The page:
Madawaska is the top of the world, as far as I’m concerned, and what a week to be there. The Acadian Festival, scheduled for June 24-27, is sure to sweep you off your feet.
The road from Van Buren to Fort Kent follows the St. John River, with a view of New Brunswick the whole way.
The festival in Madawaska, marking the 225th anniversary of the landing of the Acadians in nearby St. David (part of Madawaska), will have it all — music, food, a quilting show in the Madawaska High School cafeteria lobby and activities galore. Featured events include:
– Historian-genealogist Guy Dubay, genealogy lecture at 1 p.m. Friday, June 25, at the Madawaska High School library, Seventh Avenue.
– The 20th Maine Volunteers Regiment, Company B, Civil War encampment 4-8 p.m. June 25, 9 a.m.-7 p.m. June 26, and 9-11 a.m. June 27, in the Multipurpose Building lot on Seventh Avenue.
– Open house at the Isaie Martin Acadian Homestead, 137 St. Catherine St.
– Founding ceremony and historic landing re-enactment, 10-11:30 a.m. June 26, Acadian Cross landing site on the St. John River, road near St. David Church. Horse-drawn wagon shuttle available from the church. Music by Les Chanteurs Acadien, 12:30-2 p.m.
– Acadian Festival Parade, 1 p.m. June 27.
– Closing ceremony, 3:30-7 p.m. with music by Blue Daniel’s Band, Bicentennial Park.
– Fireworks, 10 p.m.
Music performances include:
– La Famille LeBlanc, older traditional French songs, 7:30-9:30 p.m. June 24, Bicentennial Park.
– Les Chanteurs Acadien, 11 a.m.-noon; Arthur Leblanc, noon-1 p.m.; Lionel Doucette & Joan Baron, 1:15-2:30 p.m. June 25, Bicentennial Park.
– Le Duo Audio Mo-Jo, 5-7 p.m.; Blou, Acadian music, 7-9 p.m.; Bonnie Edwards & the Practical Cats, 9 p.m.-closing June 26, Bicentennial Park.
For info on the many activities of the Acadian Festival, visit www.acadianfestival.com.
Also open during the festival will be:
– Madawaska Public Library, 10 a.m.-8 p.m. weekdays, 10 a.m.-3 p.m. Saturdays, Main Street, Madawaska. This library has a whole room of area genealogy, including books published by family reunions held over the years during the Acadian Festival. See a listing of genealogy resources at www.madawaskalibrary.org.
– St. Agatha Historical Society, 1-4 p.m. Tuesday through Saturday, Marquis House, St. Agatha.
– Long Lake Public Library, 1-4 p.m. weekdays, 10 a.m.-2 p.m. Saturday, St. Agatha.
– Madawaska Historical Society, noon-4 p.m. Thursday and Friday, 10 a.m.-4 p.m. Saturday, St. David.
– Fort Kent Historical Society, Marquis Exhibit, 10 a.m.-5 p.m., Dube House, Main Street, Fort Kent.
– Grand Isle Historical Society, noon-6 p.m. Friday through Sunday.
Every year, a family reunion is held in conjunction with the Acadian Festival in Madawaska — but the family isn’t necessarily Acadian. Nadeaus and Pelletiers and Ouellettes and other French-Canadian families who settled in the 1600s in Quebec also have been the subject of reunions during the Acadian Festival.
Many Franco-Americans in or from the St. John Valley, such as my husband, have both French-Canadian and Acadian ancestry. His Saucier, Chamberland and Chasse grandparents had roots in Quebec, but his Theriault grandmother had ancestors from Acadia in what is now Nova Scotia.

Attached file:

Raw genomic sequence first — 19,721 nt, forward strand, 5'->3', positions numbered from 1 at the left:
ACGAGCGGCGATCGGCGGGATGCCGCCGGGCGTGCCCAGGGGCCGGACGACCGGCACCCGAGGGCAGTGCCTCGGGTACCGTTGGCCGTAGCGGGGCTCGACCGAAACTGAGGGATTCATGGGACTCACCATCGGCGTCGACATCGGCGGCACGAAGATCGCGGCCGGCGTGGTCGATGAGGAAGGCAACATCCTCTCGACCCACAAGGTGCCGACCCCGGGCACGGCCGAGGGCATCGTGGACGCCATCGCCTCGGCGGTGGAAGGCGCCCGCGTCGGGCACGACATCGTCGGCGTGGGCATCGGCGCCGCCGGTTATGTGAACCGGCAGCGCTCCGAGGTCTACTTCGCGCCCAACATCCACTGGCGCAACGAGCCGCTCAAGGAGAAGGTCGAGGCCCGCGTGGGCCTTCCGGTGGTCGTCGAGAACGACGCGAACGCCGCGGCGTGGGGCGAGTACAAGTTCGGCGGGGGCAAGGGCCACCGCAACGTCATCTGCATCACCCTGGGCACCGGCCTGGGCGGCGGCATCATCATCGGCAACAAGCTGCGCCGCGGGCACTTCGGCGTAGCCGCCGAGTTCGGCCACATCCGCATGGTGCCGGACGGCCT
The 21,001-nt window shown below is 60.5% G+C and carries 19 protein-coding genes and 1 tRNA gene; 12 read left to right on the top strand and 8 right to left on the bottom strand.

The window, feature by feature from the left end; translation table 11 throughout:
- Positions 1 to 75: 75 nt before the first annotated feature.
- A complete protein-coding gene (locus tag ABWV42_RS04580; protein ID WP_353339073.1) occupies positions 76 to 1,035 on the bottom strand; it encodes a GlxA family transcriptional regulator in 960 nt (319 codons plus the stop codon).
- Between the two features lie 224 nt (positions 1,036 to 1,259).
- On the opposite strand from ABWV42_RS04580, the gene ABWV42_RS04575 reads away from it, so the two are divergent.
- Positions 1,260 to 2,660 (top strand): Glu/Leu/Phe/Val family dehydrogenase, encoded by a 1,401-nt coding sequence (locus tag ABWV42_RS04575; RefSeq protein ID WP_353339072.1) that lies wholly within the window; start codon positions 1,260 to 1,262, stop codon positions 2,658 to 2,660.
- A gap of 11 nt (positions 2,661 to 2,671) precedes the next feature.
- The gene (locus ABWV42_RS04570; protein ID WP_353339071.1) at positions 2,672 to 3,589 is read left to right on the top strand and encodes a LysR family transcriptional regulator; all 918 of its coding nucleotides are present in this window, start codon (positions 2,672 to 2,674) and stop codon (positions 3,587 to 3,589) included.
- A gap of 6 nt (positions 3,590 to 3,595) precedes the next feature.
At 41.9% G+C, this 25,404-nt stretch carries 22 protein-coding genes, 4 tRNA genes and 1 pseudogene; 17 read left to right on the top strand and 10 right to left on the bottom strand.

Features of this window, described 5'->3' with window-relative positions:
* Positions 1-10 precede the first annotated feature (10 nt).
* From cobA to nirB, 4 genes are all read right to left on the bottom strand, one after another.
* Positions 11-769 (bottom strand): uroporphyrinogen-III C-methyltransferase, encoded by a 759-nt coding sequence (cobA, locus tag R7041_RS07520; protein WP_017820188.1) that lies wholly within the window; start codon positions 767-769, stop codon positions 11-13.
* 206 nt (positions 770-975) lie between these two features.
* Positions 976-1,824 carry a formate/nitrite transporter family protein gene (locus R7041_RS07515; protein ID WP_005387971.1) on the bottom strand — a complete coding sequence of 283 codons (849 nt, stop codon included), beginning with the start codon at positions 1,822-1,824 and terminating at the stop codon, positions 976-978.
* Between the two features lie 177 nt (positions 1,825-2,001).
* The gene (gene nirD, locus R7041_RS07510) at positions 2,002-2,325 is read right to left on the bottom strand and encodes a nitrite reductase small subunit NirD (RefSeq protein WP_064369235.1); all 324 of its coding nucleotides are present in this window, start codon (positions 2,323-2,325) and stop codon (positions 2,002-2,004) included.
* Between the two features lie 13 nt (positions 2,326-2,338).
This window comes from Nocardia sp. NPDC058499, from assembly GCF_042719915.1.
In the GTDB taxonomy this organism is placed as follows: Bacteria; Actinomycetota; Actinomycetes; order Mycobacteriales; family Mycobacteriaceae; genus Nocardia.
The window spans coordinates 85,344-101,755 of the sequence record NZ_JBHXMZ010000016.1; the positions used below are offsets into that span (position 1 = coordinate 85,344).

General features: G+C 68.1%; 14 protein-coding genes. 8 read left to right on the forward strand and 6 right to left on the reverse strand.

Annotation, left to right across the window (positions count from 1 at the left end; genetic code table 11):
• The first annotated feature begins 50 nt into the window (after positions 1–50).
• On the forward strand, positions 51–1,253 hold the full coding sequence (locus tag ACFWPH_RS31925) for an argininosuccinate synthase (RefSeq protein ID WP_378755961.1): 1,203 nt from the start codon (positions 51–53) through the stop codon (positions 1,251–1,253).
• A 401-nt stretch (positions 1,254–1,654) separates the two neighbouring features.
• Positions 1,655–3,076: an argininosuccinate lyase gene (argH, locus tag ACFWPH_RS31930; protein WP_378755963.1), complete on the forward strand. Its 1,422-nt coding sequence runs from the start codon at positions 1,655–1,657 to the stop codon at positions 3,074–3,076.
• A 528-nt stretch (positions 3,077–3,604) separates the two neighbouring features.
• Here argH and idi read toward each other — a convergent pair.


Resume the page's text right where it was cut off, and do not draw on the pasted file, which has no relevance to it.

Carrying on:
This year’s event is the Gagnon Family Reunion of people descended from brothers Mathurin, Jean and Pierre Gagnon, who came to Quebec City in 1635, and cousin Robert Gagnon, who came about 20 years later. Activities will include:
– A talent show 7-9 p.m. June 25 in the cafeteria at Madawaska High School.
– Gagnon Family Reunion dedication of monument and family tree at Acadian Cross site, St. David.
– A Mass at 9 a.m. June 27 at St. Luce Church in Upper Frenchville.
Register for the reunion at the Madawaska High School cafeteria, Seventh Avenue. For more information, visit www.gagnonreunion.com.
There are books available with genealogy and family pictures of descendants of the Gagnons, one volume each for Mathurin, Jean, Pierre and Robert. Each reunion committee compiles these books before its reunion.
The Dover-Foxcroft Historical Society’s Observer Building in Union Square is open 11 a.m.-2 p.m. Thursdays this summer.
Members have been busy setting up new exhibits, which include a needlework display of items made by local residents over the past two centuries.
Other displays include the tools used in Elwood Hussey’s saw shop and instruments used by Dr. Harold Sherman in his veterinary practice.
The museum also will be open Saturday, June 26, for the Whoopie Pie Festival, and Saturday, Aug. 7, during Homecoming.
The town of Ripley will hold its Ripley Celebration on Saturday, June 26.
The Ripley Historical Society will open at 8 a.m. and the parade begins at 10 a.m. Live entertainment will be featured noon-8 p.m., and a free children’s carnival noon-5 p.m.
Fireworks will start about 9:15 p.m.
Send genealogy queries to Family Ties, Bangor Daily News, P.O. Box 1329, Bangor, ME 04402; or e-mail queries to email@example.com.